- COURSE THEME 1: Contextualizing current climate – How did assessment and accountability become linked in the US education system?
- COURSE THEME 2: Assessment and accountability today – What’s the relationship between assessment and accountability in the US education system currently?
- COURSE THEME 3: Reimagining the place of assessment in an accountability system – Should assessments be part of an education accountability system? If so, what is their role? What types of assessments should be included in an accountability system? What else should be included?
This graduate seminar is designed to explore the educational implications and applications of youth language and literacy as it is practiced in the daily lives of urban (and, less so, suburban and rural) teens. Many believe that young people in urban schools are not reading and writing—that they come to our classrooms with little interest in literature or essays. Many also believe that the spoken language of our youth is simply full of slang and vulgarity, or that languages other than English get in the way. And if you believe that test scores are a reasonable measure of these claims, they seem fairly valid. Urban youth, particularly African Americans, Latino/as, Indigenous Americans and other youth living in poor communities, are failed in large numbers by tests assessing their school language and literacy skills. And yet writing and reading are staples of social interaction in contemporary youth communities. Text messages fly across youth space; rap lyrics are written, consumed, and performed; relationships are negotiated through literacy across social networking sites; graffiti is tagged, interpreted, and covered up; old school print notes circulate the classroom… And oral language (e.g., Englishes, Spanish, Navajo), too, is used by young people to position themselves as members of particular communities inside and outside school. These oral and literate practices are closely tied to constructions of identity, ethnicity, race, gender, class, sexuality, place and, more generally, to positions of relative power between youth and dominant institutions (like school). In this class we will look to understand language and literacy as it is practiced by youth within and across difference and (in)equality and we will seek ways to use such practices as resources to improve the educational experiences of our young people.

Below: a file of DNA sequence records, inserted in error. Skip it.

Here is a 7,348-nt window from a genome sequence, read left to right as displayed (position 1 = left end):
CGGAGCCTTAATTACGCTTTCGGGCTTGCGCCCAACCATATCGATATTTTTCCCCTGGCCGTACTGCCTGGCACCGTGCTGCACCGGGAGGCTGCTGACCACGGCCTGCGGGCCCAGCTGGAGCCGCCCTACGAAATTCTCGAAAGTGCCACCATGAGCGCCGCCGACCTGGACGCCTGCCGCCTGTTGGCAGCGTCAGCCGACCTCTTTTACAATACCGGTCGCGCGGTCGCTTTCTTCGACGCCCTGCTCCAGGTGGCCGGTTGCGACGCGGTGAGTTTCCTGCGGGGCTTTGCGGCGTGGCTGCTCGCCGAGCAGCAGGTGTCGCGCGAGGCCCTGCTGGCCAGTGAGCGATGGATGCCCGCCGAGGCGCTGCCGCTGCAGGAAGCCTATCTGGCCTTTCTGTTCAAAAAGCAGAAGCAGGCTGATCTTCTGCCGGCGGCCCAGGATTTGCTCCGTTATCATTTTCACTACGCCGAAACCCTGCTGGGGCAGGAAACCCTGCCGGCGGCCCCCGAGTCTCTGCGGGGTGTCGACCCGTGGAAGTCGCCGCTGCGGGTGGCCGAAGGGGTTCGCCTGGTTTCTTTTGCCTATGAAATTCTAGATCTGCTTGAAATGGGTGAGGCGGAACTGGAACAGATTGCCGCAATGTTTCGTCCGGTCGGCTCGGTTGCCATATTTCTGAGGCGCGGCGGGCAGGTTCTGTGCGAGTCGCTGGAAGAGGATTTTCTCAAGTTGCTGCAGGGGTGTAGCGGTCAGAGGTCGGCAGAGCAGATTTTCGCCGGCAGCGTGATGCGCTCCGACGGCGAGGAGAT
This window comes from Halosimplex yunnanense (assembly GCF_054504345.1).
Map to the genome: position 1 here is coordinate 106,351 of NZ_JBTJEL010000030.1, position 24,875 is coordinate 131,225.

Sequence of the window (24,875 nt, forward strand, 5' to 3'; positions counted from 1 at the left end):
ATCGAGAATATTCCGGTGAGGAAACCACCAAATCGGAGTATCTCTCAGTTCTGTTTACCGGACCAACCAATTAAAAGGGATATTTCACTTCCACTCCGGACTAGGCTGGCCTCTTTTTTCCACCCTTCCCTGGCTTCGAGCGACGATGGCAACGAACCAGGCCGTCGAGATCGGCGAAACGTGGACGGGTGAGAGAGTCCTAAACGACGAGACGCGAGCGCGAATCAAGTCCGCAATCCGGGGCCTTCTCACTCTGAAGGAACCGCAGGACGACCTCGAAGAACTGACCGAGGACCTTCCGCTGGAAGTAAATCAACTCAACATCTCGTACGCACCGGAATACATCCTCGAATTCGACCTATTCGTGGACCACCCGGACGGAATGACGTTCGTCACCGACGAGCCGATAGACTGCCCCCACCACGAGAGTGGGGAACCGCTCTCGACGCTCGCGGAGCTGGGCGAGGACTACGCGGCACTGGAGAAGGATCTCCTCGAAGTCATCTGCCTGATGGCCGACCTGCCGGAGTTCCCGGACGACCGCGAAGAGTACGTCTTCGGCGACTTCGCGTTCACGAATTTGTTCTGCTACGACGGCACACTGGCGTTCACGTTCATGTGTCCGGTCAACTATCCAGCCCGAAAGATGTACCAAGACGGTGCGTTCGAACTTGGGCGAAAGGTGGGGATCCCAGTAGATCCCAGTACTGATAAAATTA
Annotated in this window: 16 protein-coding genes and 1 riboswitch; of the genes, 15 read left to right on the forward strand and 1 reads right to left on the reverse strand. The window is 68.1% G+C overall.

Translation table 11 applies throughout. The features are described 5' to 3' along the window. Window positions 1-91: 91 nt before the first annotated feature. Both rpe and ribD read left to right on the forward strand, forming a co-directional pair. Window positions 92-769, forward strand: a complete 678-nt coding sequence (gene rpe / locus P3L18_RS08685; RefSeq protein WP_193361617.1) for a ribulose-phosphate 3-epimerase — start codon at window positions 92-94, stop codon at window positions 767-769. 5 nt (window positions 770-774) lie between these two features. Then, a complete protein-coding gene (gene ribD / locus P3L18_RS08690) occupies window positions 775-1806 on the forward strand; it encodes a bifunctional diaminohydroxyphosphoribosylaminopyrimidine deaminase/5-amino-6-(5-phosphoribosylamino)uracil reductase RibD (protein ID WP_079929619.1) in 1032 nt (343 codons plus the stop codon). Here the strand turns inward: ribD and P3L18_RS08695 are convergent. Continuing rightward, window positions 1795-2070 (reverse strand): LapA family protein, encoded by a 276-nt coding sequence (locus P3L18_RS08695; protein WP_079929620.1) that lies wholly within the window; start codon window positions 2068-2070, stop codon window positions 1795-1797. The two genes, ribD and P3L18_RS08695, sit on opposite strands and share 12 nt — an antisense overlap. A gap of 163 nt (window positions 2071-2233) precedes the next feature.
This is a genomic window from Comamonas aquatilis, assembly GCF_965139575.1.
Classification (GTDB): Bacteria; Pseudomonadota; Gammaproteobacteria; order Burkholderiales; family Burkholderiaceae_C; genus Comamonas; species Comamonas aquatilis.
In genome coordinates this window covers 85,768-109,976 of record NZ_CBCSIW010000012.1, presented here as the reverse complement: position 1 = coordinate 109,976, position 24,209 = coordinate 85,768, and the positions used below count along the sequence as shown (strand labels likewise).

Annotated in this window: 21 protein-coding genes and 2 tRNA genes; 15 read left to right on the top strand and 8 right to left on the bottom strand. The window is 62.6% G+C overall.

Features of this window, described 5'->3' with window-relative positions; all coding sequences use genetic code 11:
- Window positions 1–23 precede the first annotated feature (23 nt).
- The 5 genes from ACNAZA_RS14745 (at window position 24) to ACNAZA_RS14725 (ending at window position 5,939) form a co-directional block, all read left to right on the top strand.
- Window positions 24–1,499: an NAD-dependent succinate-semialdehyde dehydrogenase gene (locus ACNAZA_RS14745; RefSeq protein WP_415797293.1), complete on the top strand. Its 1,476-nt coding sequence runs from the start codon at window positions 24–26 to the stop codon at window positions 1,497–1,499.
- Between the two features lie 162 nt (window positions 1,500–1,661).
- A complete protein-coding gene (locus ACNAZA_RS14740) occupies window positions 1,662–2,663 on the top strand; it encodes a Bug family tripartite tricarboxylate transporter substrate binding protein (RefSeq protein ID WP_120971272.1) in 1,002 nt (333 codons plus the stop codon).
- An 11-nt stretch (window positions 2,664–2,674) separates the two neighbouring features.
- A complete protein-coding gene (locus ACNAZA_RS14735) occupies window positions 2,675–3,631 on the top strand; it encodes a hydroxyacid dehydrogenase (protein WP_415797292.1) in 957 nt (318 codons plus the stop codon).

We will read studies in youth language and literacy, explore ethnographic and social language methods used in these studies, and conduct some research exercises with youth inside or outside school. Each student will complete a small qualitative research project on some aspect of youth language and literacy. This small project may be completed solely for the class or may be part of a larger, ongoing research project. Readings will range from classic to contemporary studies, from theory to methodology. All of our readings will address fundamental questions about why and how youth use language and literacy and why and how educators use such practices as resources for classroom learning. The small research project will give students the opportunity to investigate youth practices in an area of particular interest.
MTHE 927 is designed to introduce you to the scholarly discipline of mathematics education and help you begin the process of becoming a researcher and scholar of mathematics education. The proseminar serves as a required starting point for doctoral study and is built around the following objectives:
- Introduce the central themes, concepts, and paradigms of research in mathematics education, along with its history and achievements.
- Develop your scholarly literacy—the skills and abilities for participating in the community of scholars in mathematics education.
- Support the development of your individual research interests within mathematics education. The focus of any doctoral program is to develop the focus and abilities to conduct innovative research. This process begins in the proseminar.
- Create a community of learners and scholars. Much of your learning will take place away from class in interactions with your fellow students and faculty members.
- Facilitate your participation in the community of mathematics education researchers and scholars, at MSU and in the broader community.
MTHE 927 will focus on four domains of work in mathematics education and education: learning, teaching, assessment, and policy. (MTHE 926, the other half of the proseminar, focuses on curriculum, discourse, equity and teacher education.) We will also focus on specific academic skills and literacies (e.g., primary and secondary sources, genres of academic writing, familiarity with math ed journals and conferences), as well as programmatic aspects of the Mathematics Education doctoral program. Although MTHE 926 and 927 are designed primarily for students in the Mathematics Education Ph.D. program, other doctoral students with an interest in mathematics education may find the courses useful and are welcomed as part of the MSU mathematics education community.